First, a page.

What is Flanders Interaction Analysis Category System?

What is Flander’s 10-category system

Ned. A. Flanders created an interaction analysis system to investigate what occurs in a classroom while a teacher instructs. Flanders Interaction Analysis Categories System is its name (FIACS).

Between 1955 and 1960, Flanders and other others created this method at the University of Minnesota in the United States. Flanders divided linguistic behaviour overall into ten types. Teacher speak, student talk, and silence or perplexity are all examples of verbal behaviour.

Category 1: Accepts Feelings

  • The teacher acknowledges the students’ emotions in this group.
  • He believes that the students shouldn’t be penalised for expressing their emotions.
  • Positive or negative emotions are possible.

Category 2: Praise or Encouragement

  • The teacher supports or appreciates a student’s behaviour or deed.
  • When a student responds to a question from the teacher, the teacher praises them by using phrases like “good,” “very good,” “better,” “correct,” “great,” and “carry on,” among others.

Category 3: Accepts or Uses ideas of Pupils

  • It is identical to the I category. However, in this class, only the students’ thoughts and not their emotions are acknowledged.
  • If a student offers recommendations, the teacher may summarise in his own words or manner.
  • The instructor may respond by saying, “I get what you mean,” etc. Or the instructor develops, builds, or clarifies concepts or ideas offered by a pupil.

Category 4: Asking Questions

  • Expecting a student to respond to questions concerning processes or material that are based on the teacher’s opinions.
  • Sometimes the teacher poses the inquiry but continues speaking despite not getting a response. Such inquiries are not covered by this group.
  1. Direct Talk

Next 5th to 7th categories represent the teacher’s direct influence.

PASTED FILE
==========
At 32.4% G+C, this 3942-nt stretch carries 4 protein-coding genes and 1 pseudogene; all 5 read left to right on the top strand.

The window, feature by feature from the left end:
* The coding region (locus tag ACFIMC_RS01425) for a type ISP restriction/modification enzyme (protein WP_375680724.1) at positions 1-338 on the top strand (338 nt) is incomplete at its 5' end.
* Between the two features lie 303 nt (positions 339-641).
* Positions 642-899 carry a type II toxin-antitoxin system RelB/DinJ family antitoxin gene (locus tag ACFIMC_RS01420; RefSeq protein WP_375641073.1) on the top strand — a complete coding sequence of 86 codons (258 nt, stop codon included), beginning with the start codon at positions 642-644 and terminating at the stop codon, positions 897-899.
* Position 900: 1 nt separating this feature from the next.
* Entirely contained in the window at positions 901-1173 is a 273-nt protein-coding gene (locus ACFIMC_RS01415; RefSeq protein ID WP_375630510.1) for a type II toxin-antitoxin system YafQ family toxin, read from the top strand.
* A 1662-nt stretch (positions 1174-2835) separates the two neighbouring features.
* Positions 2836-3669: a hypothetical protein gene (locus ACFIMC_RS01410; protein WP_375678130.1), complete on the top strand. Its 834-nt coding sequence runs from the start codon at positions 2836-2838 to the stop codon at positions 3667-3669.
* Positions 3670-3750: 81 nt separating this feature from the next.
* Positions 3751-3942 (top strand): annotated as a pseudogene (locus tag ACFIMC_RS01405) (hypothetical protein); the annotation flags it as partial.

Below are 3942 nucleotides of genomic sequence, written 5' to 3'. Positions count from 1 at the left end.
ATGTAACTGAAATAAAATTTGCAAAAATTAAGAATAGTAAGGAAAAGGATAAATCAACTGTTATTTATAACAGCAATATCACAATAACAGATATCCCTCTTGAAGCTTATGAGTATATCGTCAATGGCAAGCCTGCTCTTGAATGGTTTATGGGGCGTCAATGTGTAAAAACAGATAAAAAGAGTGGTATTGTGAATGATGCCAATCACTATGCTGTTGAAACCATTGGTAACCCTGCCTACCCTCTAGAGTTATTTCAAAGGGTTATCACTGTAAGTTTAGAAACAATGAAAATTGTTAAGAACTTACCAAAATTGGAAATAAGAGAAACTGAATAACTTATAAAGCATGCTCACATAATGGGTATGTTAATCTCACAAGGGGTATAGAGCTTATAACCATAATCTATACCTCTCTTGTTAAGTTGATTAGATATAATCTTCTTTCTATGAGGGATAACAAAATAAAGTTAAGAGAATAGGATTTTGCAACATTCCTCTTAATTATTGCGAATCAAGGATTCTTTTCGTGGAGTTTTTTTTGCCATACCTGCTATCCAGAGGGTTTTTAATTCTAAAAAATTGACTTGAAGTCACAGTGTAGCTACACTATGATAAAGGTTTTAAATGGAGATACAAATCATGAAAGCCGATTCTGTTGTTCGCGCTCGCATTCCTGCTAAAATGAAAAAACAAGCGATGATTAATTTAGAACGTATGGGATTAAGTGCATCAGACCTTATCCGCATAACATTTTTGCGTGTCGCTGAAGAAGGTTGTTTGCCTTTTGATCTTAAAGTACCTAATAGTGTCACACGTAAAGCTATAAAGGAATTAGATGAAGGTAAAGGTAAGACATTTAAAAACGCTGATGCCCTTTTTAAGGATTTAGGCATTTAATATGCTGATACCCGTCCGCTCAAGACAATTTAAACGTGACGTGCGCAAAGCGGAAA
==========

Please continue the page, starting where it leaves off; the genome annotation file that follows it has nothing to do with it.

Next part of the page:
Category 5: Lecturing /Lecture

  • Providing information or comments about the course material or process; expressing his own views; providing an explanation; or referring a source other than a student.

Category 6: Giving Directions

When a student or pupil is given instructions by the instructor, they are expected to follow them.

  • Put your books open.
  • On the benches, get up.
  • Resolve exercise 5.8’s fourth sum.

Category 7: Criticizing or Justifying Authority

  • This behaviour falls under this category when the teacher specifically instructs the students not to interrupt with pointless queries.
  • The “what” and “why” of the teacher also fall under this category.

2. Pupil Talk (2 Categories)

Category 8: Pupil Talk Response

  • It includes the students’ comments in reaction to the teacher’s speech.
  • Student responds to a question posed by the teacher.

Category 9: Pupil Talk Initiation

  • Conversations that students start.
  • The freedom to form opinions and a path of thought, such as through asking intelligent questions, and the expression of one’s own ideas. moving beyond the confines of the current framework.

3. Silence or Pause or Confusion (1 category)

Category 10: Silence or Pause or Confusion

  • Pauses, brief intervals of quiet, and confusion that prevent the observer from understanding what is being said.